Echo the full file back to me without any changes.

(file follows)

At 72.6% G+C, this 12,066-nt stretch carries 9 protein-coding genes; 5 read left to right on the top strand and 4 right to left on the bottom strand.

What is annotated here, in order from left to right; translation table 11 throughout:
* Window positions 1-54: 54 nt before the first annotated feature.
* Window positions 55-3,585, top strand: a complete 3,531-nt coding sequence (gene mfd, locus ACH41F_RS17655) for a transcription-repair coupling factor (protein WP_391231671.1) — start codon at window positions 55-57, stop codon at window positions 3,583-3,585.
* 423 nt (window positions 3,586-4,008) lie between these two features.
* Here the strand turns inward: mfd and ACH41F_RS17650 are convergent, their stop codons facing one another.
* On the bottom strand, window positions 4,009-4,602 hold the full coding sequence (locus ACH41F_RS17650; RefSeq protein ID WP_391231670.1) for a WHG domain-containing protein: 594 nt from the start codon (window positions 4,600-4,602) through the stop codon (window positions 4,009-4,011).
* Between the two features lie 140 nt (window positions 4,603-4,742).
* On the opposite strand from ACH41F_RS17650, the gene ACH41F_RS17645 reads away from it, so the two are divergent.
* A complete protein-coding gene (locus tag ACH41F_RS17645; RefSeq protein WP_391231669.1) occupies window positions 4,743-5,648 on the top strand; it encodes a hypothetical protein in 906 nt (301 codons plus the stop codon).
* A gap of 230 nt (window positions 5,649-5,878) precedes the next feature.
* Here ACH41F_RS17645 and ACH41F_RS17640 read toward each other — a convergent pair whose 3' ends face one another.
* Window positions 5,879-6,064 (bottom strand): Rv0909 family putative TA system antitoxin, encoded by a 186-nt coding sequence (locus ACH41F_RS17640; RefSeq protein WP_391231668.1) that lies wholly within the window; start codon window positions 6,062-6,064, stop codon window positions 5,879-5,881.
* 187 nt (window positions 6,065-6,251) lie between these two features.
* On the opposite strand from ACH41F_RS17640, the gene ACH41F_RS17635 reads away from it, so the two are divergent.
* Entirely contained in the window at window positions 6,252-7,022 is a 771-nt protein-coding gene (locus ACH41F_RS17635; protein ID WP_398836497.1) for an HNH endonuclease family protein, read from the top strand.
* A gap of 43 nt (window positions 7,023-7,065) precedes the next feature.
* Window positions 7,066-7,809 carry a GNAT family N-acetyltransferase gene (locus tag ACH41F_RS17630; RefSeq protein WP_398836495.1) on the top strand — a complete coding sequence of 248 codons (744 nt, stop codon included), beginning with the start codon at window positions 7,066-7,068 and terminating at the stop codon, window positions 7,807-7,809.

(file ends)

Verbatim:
At 72.6% G+C, this 12,066-nt stretch carries 9 protein-coding genes; 5 read left to right on the top strand and 4 right to left on the bottom strand.

What is annotated here, in order from left to right; translation table 11 throughout:
* Window positions 1-54: 54 nt before the first annotated feature.
* Window positions 55-3,585, top strand: a complete 3,531-nt coding sequence (gene mfd, locus ACH41F_RS17655) for a transcription-repair coupling factor (protein WP_391231671.1) — start codon at window positions 55-57, stop codon at window positions 3,583-3,585.
* 423 nt (window positions 3,586-4,008) lie between these two features.
* Here the strand turns inward: mfd and ACH41F_RS17650 are convergent, their stop codons facing one another.
* On the bottom strand, window positions 4,009-4,602 hold the full coding sequence (locus ACH41F_RS17650; RefSeq protein ID WP_391231670.1) for a WHG domain-containing protein: 594 nt from the start codon (window positions 4,600-4,602) through the stop codon (window positions 4,009-4,011).
* Between the two features lie 140 nt (window positions 4,603-4,742).
* On the opposite strand from ACH41F_RS17650, the gene ACH41F_RS17645 reads away from it, so the two are divergent.
* A complete protein-coding gene (locus tag ACH41F_RS17645; RefSeq protein WP_391231669.1) occupies window positions 4,743-5,648 on the top strand; it encodes a hypothetical protein in 906 nt (301 codons plus the stop codon).
* A gap of 230 nt (window positions 5,649-5,878) precedes the next feature.
* Here ACH41F_RS17645 and ACH41F_RS17640 read toward each other — a convergent pair whose 3' ends face one another.
* Window positions 5,879-6,064 (bottom strand): Rv0909 family putative TA system antitoxin, encoded by a 186-nt coding sequence (locus ACH41F_RS17640; RefSeq protein WP_391231668.1) that lies wholly within the window; start codon window positions 6,062-6,064, stop codon window positions 5,879-5,881.
* 187 nt (window positions 6,065-6,251) lie between these two features.
* On the opposite strand from ACH41F_RS17640, the gene ACH41F_RS17635 reads away from it, so the two are divergent.
* Entirely contained in the window at window positions 6,252-7,022 is a 771-nt protein-coding gene (locus ACH41F_RS17635; protein ID WP_398836497.1) for an HNH endonuclease family protein, read from the top strand.
* A gap of 43 nt (window positions 7,023-7,065) precedes the next feature.
* Window positions 7,066-7,809 carry a GNAT family N-acetyltransferase gene (locus tag ACH41F_RS17630; RefSeq protein WP_398836495.1) on the top strand — a complete coding sequence of 248 codons (744 nt, stop codon included), beginning with the start codon at window positions 7,066-7,068 and terminating at the stop codon, window positions 7,807-7,809.